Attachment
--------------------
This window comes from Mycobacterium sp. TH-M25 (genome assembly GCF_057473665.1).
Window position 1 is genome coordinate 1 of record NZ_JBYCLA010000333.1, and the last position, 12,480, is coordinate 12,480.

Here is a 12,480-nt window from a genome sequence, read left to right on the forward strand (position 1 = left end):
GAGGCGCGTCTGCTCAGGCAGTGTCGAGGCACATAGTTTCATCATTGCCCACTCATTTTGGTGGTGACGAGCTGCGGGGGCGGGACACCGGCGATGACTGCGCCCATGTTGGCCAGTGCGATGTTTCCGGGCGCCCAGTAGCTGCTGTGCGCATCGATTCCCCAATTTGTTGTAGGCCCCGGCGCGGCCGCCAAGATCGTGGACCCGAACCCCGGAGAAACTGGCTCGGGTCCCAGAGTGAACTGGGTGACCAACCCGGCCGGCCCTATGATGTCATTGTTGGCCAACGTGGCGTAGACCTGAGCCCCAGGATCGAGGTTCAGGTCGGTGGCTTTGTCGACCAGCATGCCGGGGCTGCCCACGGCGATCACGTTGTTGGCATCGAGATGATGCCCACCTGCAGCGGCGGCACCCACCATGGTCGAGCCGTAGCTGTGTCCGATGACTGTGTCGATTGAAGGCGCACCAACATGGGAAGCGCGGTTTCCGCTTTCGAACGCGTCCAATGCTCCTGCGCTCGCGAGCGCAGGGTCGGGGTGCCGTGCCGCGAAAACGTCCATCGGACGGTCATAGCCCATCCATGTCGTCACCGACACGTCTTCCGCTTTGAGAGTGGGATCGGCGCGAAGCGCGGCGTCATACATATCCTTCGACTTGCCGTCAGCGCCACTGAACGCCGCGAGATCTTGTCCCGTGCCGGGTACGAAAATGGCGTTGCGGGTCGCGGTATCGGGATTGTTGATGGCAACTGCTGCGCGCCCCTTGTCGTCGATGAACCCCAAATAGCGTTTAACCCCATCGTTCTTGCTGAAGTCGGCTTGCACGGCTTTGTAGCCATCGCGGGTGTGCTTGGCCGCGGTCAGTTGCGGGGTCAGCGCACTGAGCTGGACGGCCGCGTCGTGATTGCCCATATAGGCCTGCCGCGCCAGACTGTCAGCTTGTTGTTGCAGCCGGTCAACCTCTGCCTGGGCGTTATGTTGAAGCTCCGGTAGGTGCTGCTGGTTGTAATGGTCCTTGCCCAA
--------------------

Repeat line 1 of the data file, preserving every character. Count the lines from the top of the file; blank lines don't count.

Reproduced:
This window comes from Mycobacterium sp. TH-M25 (genome assembly GCF_057473665.1).